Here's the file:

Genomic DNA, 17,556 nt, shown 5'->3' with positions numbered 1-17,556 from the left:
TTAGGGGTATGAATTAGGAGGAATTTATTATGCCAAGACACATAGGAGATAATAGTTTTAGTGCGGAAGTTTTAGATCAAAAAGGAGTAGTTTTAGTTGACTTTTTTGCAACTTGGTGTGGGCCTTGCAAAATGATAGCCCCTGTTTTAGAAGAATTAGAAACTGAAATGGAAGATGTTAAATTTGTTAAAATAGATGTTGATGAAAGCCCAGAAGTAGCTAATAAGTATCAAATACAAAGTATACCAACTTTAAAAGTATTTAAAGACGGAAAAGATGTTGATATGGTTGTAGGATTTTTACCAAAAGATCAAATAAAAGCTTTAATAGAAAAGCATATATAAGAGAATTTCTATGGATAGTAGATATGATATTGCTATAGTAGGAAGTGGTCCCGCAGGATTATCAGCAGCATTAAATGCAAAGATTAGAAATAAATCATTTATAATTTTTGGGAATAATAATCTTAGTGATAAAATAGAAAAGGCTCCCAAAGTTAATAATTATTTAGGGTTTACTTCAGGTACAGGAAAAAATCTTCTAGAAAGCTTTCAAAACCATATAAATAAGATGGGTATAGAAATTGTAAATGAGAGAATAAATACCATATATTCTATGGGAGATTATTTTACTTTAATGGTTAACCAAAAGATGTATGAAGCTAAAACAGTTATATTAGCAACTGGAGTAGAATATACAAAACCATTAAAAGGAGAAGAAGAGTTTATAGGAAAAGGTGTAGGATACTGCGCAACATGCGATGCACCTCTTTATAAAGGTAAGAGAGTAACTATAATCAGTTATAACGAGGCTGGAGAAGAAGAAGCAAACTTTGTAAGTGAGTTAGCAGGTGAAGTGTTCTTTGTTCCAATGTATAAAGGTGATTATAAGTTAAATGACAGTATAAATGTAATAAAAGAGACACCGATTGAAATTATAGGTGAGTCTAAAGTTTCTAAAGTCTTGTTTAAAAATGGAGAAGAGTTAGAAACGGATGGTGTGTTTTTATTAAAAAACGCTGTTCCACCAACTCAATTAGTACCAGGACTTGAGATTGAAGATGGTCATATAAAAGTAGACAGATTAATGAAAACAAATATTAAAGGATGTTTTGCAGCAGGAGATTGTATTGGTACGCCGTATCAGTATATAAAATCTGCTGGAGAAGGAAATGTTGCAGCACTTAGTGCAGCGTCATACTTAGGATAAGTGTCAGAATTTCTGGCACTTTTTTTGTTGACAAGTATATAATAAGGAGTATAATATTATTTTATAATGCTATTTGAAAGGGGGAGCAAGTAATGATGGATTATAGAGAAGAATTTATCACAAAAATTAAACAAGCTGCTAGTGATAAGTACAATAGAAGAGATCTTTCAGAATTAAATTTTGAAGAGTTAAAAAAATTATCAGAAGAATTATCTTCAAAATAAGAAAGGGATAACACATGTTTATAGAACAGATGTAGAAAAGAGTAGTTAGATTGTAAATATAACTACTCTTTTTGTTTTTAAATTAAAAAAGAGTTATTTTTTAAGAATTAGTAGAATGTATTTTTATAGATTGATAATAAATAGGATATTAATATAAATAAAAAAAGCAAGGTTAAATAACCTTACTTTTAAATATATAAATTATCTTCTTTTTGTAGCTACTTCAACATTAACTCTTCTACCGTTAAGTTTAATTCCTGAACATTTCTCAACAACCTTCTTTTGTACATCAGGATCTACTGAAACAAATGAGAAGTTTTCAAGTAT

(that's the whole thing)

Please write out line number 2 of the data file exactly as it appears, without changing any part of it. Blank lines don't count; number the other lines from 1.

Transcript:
TTAGGGGTATGAATTAGGAGGAATTTATTATGCCAAGACACATAGGAGATAATAGTTTTAGTGCGGAAGTTTTAGATCAAAAAGGAGTAGTTTTAGTTGACTTTTTTGCAACTTGGTGTGGGCCTTGCAAAATGATAGCCCCTGTTTTAGAAGAATTAGAAACTGAAATGGAAGATGTTAAATTTGTTAAAATAGATGTTGATGAAAGCCCAGAAGTAGCTAATAAGTATCAAATACAAAGTATACCAACTTTAAAAGTATTTAAAGACGGAAAAGATGTTGATATGGTTGTAGGATTTTTACCAAAAGATCAAATAAAAGCTTTAATAGAAAAGCATATATAAGAGAATTTCTATGGATAGTAGATATGATATTGCTATAGTAGGAAGTGGTCCCGCAGGATTATCAGCAGCATTAAATGCAAAGATTAGAAATAAATCATTTATAATTTTTGGGAATAATAATCTTAGTGATAAAATAGAAAAGGCTCCCAAAGTTAATAATTATTTAGGGTTTACTTCAGGTACAGGAAAAAATCTTCTAGAAAGCTTTCAAAACCATATAAATAAGATGGGTATAGAAATTGTAAATGAGAGAATAAATACCATATATTCTATGGGAGATTATTTTACTTTAATGGTTAACCAAAAGATGTATGAAGCTAAAACAGTTATATTAGCAACTGGAGTAGAATATACAAAACCATTAAAAGGAGAAGAAGAGTTTATAGGAAAAGGTGTAGGATACTGCGCAACATGCGATGCACCTCTTTATAAAGGTAAGAGAGTAACTATAATCAGTTATAACGAGGCTGGAGAAGAAGAAGCAAACTTTGTAAGTGAGTTAGCAGGTGAAGTGTTCTTTGTTCCAATGTATAAAGGTGATTATAAGTTAAATGACAGTATAAATGTAATAAAAGAGACACCGATTGAAATTATAGGTGAGTCTAAAGTTTCTAAAGTCTTGTTTAAAAATGGAGAAGAGTTAGAAACGGATGGTGTGTTTTTATTAAAAAACGCTGTTCCACCAACTCAATTAGTACCAGGACTTGAGATTGAAGATGGTCATATAAAAGTAGACAGATTAATGAAAACAAATATTAAAGGATGTTTTGCAGCAGGAGATTGTATTGGTACGCCGTATCAGTATATAAAATCTGCTGGAGAAGGAAATGTTGCAGCACTTAGTGCAGCGTCATACTTAGGATAAGTGTCAGAATTTCTGGCACTTTTTTTGTTGACAAGTATATAATAAGGAGTATAATATTATTTTATAATGCTATTTGAAAGGGGGAGCAAGTAATGATGGATTATAGAGAAGAATTTATCACAAAAATTAAACAAGCTGCTAGTGATAAGTACAATAGAAGAGATCTTTCAGAATTAAATTTTGAAGAGTTAAAAAAATTATCAGAAGAATTATCTTCAAAATAAGAAAGGGATAACACATGTTTATAGAACAGATGTAGAAAAGAGTAGTTAGATTGTAAATATAACTACTCTTTTTGTTTTTAAATTAAAAAAGAGTTATTTTTTAAGAATTAGTAGAATGTATTTTTATAGATTGATAATAAATAGGATATTAATATAAATAAAAAAAGCAAGGTTAAATAACCTTACTTTTAAATATATAAATTATCTTCTTTTTGTAGCTACTTCAACATTAACTCTTCTACCGTTAAGTTTAATTCCTGAACATTTCTCAACAACCTTCTTTTGTACATCAGGATCTACTGAAACAAATGAGAAGTTTTCAAGTAT